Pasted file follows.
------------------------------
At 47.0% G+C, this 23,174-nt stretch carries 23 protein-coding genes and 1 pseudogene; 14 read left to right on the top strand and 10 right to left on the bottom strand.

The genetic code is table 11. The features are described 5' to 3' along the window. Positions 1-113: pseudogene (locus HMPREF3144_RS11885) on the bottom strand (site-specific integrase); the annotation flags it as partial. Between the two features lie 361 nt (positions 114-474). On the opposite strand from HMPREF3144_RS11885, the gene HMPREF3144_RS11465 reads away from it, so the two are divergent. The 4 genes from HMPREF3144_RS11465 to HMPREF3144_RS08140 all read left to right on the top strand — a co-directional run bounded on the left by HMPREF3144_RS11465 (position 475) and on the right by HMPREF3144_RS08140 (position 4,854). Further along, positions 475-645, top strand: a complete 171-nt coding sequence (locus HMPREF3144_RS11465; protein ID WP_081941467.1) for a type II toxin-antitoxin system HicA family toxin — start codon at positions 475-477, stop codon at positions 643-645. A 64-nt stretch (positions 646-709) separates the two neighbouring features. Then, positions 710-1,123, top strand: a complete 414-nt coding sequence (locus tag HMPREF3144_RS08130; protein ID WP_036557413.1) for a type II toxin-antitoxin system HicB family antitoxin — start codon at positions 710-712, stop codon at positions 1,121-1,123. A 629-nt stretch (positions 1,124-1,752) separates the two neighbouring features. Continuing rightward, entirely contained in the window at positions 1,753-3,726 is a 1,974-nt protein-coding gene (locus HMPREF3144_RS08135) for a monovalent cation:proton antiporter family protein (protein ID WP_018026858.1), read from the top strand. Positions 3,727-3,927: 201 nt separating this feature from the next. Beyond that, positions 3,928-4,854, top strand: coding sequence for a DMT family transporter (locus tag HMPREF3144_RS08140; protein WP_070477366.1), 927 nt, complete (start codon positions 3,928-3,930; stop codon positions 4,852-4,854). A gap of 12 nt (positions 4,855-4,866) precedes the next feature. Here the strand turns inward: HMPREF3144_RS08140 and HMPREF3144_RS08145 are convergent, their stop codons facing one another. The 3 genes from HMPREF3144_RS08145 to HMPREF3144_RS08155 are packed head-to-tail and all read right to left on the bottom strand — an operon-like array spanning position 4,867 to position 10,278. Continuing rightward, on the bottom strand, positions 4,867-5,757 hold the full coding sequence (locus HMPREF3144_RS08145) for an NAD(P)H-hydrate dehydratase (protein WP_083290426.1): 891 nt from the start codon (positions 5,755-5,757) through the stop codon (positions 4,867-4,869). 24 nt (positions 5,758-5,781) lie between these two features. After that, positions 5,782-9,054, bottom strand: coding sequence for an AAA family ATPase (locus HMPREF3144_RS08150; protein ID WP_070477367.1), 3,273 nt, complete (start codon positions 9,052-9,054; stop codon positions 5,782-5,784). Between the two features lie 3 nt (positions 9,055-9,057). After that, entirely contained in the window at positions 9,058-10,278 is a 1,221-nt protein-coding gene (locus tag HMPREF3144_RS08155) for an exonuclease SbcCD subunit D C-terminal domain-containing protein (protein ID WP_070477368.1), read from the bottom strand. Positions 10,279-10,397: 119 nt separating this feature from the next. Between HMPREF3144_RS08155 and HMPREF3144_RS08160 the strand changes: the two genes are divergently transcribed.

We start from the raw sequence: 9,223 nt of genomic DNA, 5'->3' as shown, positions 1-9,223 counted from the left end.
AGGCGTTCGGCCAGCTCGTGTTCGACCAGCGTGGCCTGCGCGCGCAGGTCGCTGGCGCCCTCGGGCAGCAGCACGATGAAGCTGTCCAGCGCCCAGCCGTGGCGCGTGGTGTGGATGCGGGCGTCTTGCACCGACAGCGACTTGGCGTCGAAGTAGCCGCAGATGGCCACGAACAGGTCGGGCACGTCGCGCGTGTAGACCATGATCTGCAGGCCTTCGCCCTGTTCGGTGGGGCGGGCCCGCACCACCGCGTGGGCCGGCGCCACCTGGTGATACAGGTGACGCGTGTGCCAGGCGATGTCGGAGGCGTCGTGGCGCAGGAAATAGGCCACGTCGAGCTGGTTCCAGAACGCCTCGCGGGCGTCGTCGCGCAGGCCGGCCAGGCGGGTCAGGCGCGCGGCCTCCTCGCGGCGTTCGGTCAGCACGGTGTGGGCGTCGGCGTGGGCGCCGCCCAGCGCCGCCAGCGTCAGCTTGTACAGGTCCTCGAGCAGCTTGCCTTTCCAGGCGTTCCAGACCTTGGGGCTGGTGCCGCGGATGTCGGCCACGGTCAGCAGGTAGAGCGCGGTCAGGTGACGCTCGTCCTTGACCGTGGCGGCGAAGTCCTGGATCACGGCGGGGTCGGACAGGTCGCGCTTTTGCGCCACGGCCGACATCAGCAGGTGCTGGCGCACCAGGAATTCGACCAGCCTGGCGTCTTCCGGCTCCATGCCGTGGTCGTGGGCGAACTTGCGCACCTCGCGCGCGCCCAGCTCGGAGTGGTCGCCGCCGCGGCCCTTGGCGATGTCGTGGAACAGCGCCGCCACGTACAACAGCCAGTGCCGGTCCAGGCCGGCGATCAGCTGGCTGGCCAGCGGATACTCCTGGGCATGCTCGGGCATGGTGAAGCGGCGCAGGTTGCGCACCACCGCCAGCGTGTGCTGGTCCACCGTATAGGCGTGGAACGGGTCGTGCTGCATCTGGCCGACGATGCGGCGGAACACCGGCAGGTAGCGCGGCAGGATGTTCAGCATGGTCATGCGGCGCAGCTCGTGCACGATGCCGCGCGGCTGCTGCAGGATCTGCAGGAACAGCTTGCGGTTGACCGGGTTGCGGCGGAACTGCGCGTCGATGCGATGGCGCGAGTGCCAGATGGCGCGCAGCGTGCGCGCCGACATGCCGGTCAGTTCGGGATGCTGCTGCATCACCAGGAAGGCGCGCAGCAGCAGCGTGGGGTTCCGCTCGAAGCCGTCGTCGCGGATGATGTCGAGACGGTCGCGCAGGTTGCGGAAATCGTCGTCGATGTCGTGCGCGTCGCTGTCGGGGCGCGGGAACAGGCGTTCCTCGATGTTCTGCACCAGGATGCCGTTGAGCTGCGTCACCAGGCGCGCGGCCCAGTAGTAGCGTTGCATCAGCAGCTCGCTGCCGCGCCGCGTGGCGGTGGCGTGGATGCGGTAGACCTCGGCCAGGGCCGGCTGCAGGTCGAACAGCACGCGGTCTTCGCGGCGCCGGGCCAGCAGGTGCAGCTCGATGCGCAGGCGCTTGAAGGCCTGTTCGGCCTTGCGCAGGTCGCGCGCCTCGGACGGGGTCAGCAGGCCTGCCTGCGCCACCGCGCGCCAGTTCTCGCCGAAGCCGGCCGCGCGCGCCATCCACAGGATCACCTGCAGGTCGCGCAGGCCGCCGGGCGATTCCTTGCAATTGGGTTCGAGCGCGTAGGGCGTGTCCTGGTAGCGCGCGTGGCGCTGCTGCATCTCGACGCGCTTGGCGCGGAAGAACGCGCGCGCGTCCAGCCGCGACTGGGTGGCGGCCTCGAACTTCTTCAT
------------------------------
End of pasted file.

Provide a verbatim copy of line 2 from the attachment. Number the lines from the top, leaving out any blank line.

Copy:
The genetic code is table 11. The features are described 5' to 3' along the window. Positions 1-113: pseudogene (locus HMPREF3144_RS11885) on the bottom strand (site-specific integrase); the annotation flags it as partial. Between the two features lie 361 nt (positions 114-474). On the opposite strand from HMPREF3144_RS11885, the gene HMPREF3144_RS11465 reads away from it, so the two are divergent. The 4 genes from HMPREF3144_RS11465 to HMPREF3144_RS08140 all read left to right on the top strand — a co-directional run bounded on the left by HMPREF3144_RS11465 (position 475) and on the right by HMPREF3144_RS08140 (position 4,854). Further along, positions 475-645, top strand: a complete 171-nt coding sequence (locus HMPREF3144_RS11465; protein ID WP_081941467.1) for a type II toxin-antitoxin system HicA family toxin — start codon at positions 475-477, stop codon at positions 643-645. A 64-nt stretch (positions 646-709) separates the two neighbouring features. Then, positions 710-1,123, top strand: a complete 414-nt coding sequence (locus tag HMPREF3144_RS08130; protein ID WP_036557413.1) for a type II toxin-antitoxin system HicB family antitoxin — start codon at positions 710-712, stop codon at positions 1,121-1,123. A 629-nt stretch (positions 1,124-1,752) separates the two neighbouring features. Continuing rightward, entirely contained in the window at positions 1,753-3,726 is a 1,974-nt protein-coding gene (locus HMPREF3144_RS08135) for a monovalent cation:proton antiporter family protein (protein ID WP_018026858.1), read from the top strand. Positions 3,727-3,927: 201 nt separating this feature from the next. Beyond that, positions 3,928-4,854, top strand: coding sequence for a DMT family transporter (locus tag HMPREF3144_RS08140; protein WP_070477366.1), 927 nt, complete (start codon positions 3,928-3,930; stop codon positions 4,852-4,854). A gap of 12 nt (positions 4,855-4,866) precedes the next feature. Here the strand turns inward: HMPREF3144_RS08140 and HMPREF3144_RS08145 are convergent, their stop codons facing one another. The 3 genes from HMPREF3144_RS08145 to HMPREF3144_RS08155 are packed head-to-tail and all read right to left on the bottom strand — an operon-like array spanning position 4,867 to position 10,278. Continuing rightward, on the bottom strand, positions 4,867-5,757 hold the full coding sequence (locus HMPREF3144_RS08145) for an NAD(P)H-hydrate dehydratase (protein WP_083290426.1): 891 nt from the start codon (positions 5,755-5,757) through the stop codon (positions 4,867-4,869). 24 nt (positions 5,758-5,781) lie between these two features. After that, positions 5,782-9,054, bottom strand: coding sequence for an AAA family ATPase (locus HMPREF3144_RS08150; protein ID WP_070477367.1), 3,273 nt, complete (start codon positions 9,052-9,054; stop codon positions 5,782-5,784). Between the two features lie 3 nt (positions 9,055-9,057). After that, entirely contained in the window at positions 9,058-10,278 is a 1,221-nt protein-coding gene (locus tag HMPREF3144_RS08155) for an exonuclease SbcCD subunit D C-terminal domain-containing protein (protein ID WP_070477368.1), read from the bottom strand. Positions 10,279-10,397: 119 nt separating this feature from the next. Between HMPREF3144_RS08155 and HMPREF3144_RS08160 the strand changes: the two genes are divergently transcribed.